Perspectives of John B. Watson, B.F. Skinner, and Edward C. Tolman
Learned behaviors come from forms of conditioning stimulus. The two forms of conditioning: classical and operant. Each one has an effect on a person’s behavior. Classical conditioning is when a behavior is from a neutral stimulus along with another stimulus of significance. Operant conditioning is a learned behavior that comes from the effect of receiving consequences for ones actions. Both of these learning conditionings cause phobias and behavioral addictions to occur. Behavioral Psychology specialized in the relationships between stimuli and response (Goodwin, 2008). During the 19th Century behavioral psychology was beginning to strongly evolve with American psychologist. John B. Watson, B.F. Skinner, and Edward C. Tolman were influential psychologist that their theories and practices changed behavioral psychology through the ages.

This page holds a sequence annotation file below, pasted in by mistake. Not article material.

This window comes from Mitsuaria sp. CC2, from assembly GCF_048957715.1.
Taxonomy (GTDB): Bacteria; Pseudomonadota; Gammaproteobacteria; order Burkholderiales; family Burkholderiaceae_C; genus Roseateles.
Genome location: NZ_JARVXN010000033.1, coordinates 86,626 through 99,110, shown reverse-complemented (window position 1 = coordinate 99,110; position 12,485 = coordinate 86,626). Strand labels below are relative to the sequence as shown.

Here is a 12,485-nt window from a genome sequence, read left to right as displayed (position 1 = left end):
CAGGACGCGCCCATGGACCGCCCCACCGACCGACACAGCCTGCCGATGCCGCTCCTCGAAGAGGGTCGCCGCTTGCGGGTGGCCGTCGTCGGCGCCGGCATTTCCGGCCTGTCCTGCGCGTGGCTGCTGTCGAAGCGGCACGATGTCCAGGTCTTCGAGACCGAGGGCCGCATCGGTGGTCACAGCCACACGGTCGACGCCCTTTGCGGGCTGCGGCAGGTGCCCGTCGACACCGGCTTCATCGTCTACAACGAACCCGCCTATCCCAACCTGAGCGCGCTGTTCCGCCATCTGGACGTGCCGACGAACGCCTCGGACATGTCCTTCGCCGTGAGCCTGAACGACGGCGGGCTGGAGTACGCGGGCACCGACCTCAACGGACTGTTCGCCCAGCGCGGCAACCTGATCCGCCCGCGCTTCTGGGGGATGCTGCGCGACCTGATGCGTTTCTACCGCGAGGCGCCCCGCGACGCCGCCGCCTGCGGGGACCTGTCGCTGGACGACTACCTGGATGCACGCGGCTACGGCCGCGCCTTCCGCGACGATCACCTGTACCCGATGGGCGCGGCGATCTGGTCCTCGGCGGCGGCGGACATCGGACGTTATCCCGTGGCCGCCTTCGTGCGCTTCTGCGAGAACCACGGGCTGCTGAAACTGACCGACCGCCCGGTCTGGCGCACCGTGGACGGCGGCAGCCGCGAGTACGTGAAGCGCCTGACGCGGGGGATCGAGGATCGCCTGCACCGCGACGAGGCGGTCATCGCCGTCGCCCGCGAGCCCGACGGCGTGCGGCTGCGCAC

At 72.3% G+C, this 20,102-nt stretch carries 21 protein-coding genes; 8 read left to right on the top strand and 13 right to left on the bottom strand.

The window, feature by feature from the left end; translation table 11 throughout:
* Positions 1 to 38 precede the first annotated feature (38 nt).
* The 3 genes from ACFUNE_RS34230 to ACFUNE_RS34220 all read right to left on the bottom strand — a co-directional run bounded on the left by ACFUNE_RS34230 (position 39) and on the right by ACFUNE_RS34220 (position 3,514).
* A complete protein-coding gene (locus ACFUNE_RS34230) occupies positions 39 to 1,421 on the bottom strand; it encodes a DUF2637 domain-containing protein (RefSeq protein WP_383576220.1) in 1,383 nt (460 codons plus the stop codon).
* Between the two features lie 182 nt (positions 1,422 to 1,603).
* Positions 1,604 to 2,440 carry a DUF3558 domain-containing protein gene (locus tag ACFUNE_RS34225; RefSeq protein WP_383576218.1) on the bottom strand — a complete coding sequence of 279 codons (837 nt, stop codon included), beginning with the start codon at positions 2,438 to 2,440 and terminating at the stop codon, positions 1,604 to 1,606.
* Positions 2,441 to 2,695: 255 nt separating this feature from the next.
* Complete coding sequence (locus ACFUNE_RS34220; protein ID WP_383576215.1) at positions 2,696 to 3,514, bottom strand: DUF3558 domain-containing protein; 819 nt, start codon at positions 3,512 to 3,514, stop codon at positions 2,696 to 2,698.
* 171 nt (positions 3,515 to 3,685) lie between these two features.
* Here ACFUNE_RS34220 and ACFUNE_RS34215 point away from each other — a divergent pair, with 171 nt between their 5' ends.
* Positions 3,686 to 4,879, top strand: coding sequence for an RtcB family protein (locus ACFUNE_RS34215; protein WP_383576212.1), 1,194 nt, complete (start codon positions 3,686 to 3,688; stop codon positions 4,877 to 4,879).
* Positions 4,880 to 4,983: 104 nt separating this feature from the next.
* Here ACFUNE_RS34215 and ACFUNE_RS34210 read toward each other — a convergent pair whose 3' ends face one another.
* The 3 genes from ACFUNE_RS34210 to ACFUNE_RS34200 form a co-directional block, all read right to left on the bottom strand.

John. B Watson
In 1913, John B. Watson was invited to speak at Columbia University and Watson shared his theory of behavioral psychology. The lecture that Watson delivered at Columbia University was published during the same year with an insulting title “Psychology as the Behaviorist Views It” (Goodwin, 2008). This publication was known as the Behaviorist Manifesto. Watson was sounding the charge against introspection and declared that there was no relationship between animal behavior and human behavior during his lecture (Horowitz, 1992). Goodwin (2008) quoted the opening paragraph from the called Behaviorist Manifesto,
Psychology as the behaviorist views it is purely objective experimental branch of natural science. Its theoretical goal is the prediction and control of behavior. Introspection forms no essential part of its methods, nor is the scientific value of its data dependent upon the readiness with which they lend themselves to interpretation in terms of consciousness. The behaviorist, in his efforts to get unitary scheme of animal response,...
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